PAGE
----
The inflexible mindset of a western critic like Julia Hollander is made explicit when she makes an adverse comment on the present “degeneration” of Chhau art form and shows the reason for this “fall from grace” by referring to the absence of a controlling British cultural policy,

We watch the palace courtyard shows as the last vestiges of community theatre, our liberal sensibilities gratified that they contain both tribal and royal influences. But here is a troubling colonial legacy – our literature informs us that the royal heritage is intertwined with the period of British colonial power. Were it not for the Brits, the Maharajas would never have been able to develop the Chhau form. And their cultural interest was broader, more cosmopolitan than they might nowadays like to admit. We know Bijoy Pratap Singh Deo brought European ballet and even possibly Manipuri dance, via the Bengali Tagore, to his dance aesthetic.  Hollander 2007, pp.182-183

Lure of the lucre had always been a driving motif for many of the so-called celebrity artistes. Poverty has been an eternal companion to the rural performers. Now, with the advent of globalization and free market economy, the artistes get exposed to media and in some cases film industry in Mumbai. But it will be highly unfair to claim that the Chhau artistes are serious only in front of the camera where a rich booty has been promised. Of course, a fat purse brings along with it additional responsibility of delivering it perfectly. However, it does not mean that they are lax and perfunctory in their other performances. They are after all fallible human beings like us. They get tired due to a very hectic schedule and it has to be understood with sympathy for the artist community. Another grave misconception about Chhau of Seraikella among the western critics is that the foreign tourists and theatre enthusiasts are chiefly responsible for the preservation of the dance form. If this is true how the purely folk origin of Purulia Chhau and relatively scant attention of the foreign visitors for its promotion and preservation made it survive against all odds? It is really unfortunate if foreign entrepreneurs of folk theatre impose condition of an “unspoilt” art form for visiting India and paying for the survival of art forms like Chhau. With the passage of time and the influx of heterogeneous theatrical influences, it is quite obvious that the learned section of the folk artistes would take up the good aspects of other dance forms and try to enrich their own indigenous art form. There is another possibility of mainstream young performers eager to learn Chhau dance and represent this form to the other countries of the world. If the foreign admirers of this folk dance think that as they have been paying for such performances they will have absolute control over the dynamics of performance- this is once again a not-so-tolerant mindset with certain fixed ideas about controlling other agencies.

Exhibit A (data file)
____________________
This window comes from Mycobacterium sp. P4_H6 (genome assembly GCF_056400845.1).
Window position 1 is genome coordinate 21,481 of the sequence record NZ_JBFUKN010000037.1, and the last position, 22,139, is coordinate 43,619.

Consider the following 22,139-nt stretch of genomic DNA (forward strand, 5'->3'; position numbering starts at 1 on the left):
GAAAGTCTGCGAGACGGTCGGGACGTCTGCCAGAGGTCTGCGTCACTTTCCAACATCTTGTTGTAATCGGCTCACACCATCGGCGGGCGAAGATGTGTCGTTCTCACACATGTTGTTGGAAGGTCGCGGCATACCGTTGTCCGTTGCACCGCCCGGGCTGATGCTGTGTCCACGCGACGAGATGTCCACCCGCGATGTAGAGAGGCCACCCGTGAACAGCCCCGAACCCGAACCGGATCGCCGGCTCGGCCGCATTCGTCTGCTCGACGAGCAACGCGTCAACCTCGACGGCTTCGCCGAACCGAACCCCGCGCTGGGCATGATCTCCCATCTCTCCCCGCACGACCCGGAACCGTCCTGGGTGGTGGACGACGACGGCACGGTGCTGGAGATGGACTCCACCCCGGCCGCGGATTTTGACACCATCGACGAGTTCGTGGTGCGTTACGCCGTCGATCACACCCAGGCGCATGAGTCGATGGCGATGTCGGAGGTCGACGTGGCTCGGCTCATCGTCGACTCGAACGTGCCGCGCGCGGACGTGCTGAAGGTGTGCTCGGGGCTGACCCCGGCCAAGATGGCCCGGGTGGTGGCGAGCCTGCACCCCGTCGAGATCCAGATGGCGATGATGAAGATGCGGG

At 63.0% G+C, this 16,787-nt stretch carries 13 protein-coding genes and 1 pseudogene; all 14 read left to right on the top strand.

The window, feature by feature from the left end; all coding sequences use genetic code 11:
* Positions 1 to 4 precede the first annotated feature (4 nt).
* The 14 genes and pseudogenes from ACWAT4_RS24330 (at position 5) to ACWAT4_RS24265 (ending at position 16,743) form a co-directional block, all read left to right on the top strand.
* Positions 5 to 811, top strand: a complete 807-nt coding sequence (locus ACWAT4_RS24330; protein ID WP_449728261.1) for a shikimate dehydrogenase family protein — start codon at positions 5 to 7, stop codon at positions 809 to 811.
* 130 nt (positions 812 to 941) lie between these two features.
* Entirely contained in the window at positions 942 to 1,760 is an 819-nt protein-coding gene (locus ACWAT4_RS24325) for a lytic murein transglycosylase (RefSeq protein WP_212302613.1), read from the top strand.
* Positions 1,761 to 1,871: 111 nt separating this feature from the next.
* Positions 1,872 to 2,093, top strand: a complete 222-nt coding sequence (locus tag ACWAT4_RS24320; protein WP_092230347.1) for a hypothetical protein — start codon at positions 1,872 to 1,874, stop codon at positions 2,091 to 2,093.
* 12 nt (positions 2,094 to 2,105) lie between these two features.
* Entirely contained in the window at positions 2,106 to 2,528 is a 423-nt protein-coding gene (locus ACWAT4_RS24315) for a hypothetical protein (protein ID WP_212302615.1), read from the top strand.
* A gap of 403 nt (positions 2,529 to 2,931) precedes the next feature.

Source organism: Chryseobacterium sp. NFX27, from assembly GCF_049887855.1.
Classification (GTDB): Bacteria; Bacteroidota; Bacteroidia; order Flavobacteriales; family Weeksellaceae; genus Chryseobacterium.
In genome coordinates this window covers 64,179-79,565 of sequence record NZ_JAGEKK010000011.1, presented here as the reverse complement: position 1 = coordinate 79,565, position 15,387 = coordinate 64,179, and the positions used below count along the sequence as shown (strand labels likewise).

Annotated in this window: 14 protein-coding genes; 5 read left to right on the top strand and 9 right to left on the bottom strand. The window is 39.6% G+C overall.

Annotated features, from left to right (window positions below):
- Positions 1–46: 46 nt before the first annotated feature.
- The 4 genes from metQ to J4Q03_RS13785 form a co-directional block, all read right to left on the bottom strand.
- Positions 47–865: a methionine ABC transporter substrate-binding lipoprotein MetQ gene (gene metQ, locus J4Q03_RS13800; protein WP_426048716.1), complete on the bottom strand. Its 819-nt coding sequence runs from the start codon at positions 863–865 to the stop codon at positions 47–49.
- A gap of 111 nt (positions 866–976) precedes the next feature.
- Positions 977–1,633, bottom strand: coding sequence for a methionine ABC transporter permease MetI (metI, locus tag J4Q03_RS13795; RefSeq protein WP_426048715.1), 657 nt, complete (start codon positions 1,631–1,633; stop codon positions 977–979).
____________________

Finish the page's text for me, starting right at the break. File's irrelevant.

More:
Conclusion

It is interesting to note how folk researchers like Julia Hollander end their commentaries with notes of optimism completely dissonant with their main argument. They depict a rosy picture for India in 2050 and cite Goldman Sachs as evidence. The overall economic condition will improve and it will make village folk artistes a little well-off. Their argument is that such prosperity will bring new opportunities to the folk performers to perform in town and subsequently settle there. They will learn to adapt to the new cosmopolitan environment of Indian urban space. It will also put great stress on their indigenous art and compel it to change and adapt in course of time. The paradigm of “purity” will fall into disuse then. Such critics often voice their anxiety regarding the danger inherent in the process of urban settlement of the folk performers. They might face humiliation of various kinds and perhaps be forced to lead an ignoble life. Even there is an open call to include such unpleasant experiences into the format of their performance to stay relevant to the urban theatrical circle.

All said and done, the flip side of the folk performers’ life in the village has not been addressed by the western theatre analysts. It was a rare opportunity for me to meet Guru Shashadhar Acharya, a leading Chhau artiste of India, in Bhuvaneswar, Odisha on the fringes of the National Chhau Dance Festival on 30th May 2013. In a long interview Guru Acharya talked about a grave crisis in the moral life of the young and upcoming Chhau performers. I think an excerpt of that interview could be very relevant to the main argument of this paper.